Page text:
It's summer time, which means adorable little kids will be setting up their lemonade stands around the country...until of course they get shut down because they don't have the proper permits.
Two sisters in Texas, the Green girls, were told they cannot sell lemonade on the side of the street unless they have a permit from the Health Department. That permit can cost up to $100 and requires a somewhat lengthy application process.
How to Obtain a Texas Vendor License
If you are not a stationary business in Texas and you wish to sell your goods on the street or door to door, you must know how to obtain a Texas vendor license to comply with the state laws. You cannot just walk down the street and sell goods without this particular license and registration. Learn what you need to do to sell anything as a vendor in the state of Texas.
How to Get a Vendor's License in Texas to Sell Food on the Streets What Businesses Need a Vendor's License?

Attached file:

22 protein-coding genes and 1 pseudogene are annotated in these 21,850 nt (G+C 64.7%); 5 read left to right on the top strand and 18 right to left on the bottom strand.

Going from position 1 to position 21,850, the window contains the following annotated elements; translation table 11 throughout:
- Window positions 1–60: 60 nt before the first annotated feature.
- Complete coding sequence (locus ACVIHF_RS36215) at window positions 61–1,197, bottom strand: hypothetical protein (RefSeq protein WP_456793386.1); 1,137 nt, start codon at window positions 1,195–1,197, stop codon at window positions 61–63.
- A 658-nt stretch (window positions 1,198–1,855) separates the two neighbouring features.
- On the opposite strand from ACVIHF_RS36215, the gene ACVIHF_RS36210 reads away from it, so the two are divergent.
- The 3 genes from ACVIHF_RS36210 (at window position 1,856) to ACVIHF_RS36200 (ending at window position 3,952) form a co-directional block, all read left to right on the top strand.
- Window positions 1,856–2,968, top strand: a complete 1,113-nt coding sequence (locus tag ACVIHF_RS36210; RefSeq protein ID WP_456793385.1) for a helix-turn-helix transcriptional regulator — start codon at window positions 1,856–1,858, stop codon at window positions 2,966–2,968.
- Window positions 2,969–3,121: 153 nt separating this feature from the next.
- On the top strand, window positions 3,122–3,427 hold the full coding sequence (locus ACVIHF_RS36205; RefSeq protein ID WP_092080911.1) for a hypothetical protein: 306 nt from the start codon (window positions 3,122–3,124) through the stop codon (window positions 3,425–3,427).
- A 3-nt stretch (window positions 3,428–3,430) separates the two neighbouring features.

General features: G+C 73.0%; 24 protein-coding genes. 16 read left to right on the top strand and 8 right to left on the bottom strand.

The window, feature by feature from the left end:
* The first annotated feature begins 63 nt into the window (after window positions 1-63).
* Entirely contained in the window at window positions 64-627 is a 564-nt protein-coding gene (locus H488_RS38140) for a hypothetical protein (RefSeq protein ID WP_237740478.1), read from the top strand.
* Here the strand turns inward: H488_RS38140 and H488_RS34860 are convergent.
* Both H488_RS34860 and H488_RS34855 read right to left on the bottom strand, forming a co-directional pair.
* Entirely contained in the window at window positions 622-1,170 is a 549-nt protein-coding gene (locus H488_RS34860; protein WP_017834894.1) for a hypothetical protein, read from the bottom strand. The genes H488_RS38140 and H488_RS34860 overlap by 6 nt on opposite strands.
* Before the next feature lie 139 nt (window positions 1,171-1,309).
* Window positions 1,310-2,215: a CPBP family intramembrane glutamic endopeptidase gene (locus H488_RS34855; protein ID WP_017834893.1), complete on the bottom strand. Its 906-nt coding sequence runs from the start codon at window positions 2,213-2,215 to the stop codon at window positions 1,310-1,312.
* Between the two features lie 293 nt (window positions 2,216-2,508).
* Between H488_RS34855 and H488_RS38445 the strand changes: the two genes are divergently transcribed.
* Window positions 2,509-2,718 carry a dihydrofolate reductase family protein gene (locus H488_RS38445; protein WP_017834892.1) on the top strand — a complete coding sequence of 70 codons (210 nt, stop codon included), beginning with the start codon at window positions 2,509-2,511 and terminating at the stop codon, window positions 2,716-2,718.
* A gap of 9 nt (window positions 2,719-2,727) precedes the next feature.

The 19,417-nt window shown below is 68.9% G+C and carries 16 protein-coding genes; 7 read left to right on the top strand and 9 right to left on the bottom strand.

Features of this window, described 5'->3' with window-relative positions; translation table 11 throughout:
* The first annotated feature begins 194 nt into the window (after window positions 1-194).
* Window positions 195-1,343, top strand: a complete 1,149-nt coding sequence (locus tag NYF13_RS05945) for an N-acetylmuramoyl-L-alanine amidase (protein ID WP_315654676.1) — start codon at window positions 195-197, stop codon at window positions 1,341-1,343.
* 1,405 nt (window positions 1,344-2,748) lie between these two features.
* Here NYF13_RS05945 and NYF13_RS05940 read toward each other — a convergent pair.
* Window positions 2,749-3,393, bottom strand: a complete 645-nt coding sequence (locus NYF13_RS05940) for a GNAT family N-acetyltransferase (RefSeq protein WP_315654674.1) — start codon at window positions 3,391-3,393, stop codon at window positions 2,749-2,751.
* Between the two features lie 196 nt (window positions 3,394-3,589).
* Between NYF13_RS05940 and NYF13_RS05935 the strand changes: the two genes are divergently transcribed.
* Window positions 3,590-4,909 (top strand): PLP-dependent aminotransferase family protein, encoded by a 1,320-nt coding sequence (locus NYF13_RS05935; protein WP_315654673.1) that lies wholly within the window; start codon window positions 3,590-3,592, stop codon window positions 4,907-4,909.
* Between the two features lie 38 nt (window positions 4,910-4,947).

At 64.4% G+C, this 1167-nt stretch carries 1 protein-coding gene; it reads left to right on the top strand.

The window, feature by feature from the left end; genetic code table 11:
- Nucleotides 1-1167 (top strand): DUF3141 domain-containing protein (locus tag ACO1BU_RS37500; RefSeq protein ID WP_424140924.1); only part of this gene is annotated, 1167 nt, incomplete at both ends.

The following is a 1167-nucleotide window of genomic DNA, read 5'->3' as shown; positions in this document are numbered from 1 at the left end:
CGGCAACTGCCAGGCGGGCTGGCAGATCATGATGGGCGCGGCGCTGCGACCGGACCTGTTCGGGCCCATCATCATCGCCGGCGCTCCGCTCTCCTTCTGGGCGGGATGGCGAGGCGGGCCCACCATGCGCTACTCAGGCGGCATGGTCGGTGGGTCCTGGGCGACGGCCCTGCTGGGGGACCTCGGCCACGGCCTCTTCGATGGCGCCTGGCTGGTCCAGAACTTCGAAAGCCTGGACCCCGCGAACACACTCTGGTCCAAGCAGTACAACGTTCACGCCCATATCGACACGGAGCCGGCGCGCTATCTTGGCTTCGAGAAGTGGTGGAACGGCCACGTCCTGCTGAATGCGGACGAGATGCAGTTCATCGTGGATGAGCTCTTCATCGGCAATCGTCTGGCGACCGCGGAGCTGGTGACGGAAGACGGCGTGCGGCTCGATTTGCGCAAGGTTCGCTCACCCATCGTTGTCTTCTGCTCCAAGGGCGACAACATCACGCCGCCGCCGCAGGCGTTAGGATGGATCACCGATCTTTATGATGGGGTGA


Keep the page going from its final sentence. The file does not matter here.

Things You'll Need
-Driver's license or photo identification
-Two photos of each applicant
-Background authorization form
-Application for license
1. Fill out the "Vendor Application" with the clerk of courts in the community where you plan to sell your goods. If you will have employees working with you, each person must fill out the "Employee Application."
2. Fill out and sign the authorization form for a background check. Each person who plans to sell goods as a vendor in the community must complete the form. You will need to provide a driver's license with a photo or a photo identification card.
3. Pay the fee associated with the application for the organization requesting a vendor license. Each employee must pay a smaller fee if he or she intends to work under the vendor license.
4. Pay the bond for each person that will sell goods under the vendor license if the application for a vendor license is accepted.
5. Provide two photos for each employee that will work under the license.
The girls were trying to make money for a trip to a water park. They were told by police they could ask for donations, but that they couldn't sell without a permit. Keep in mind the police are simply enforcing city code.
Government: Promoting taking, not making, one lemonade stand at a time.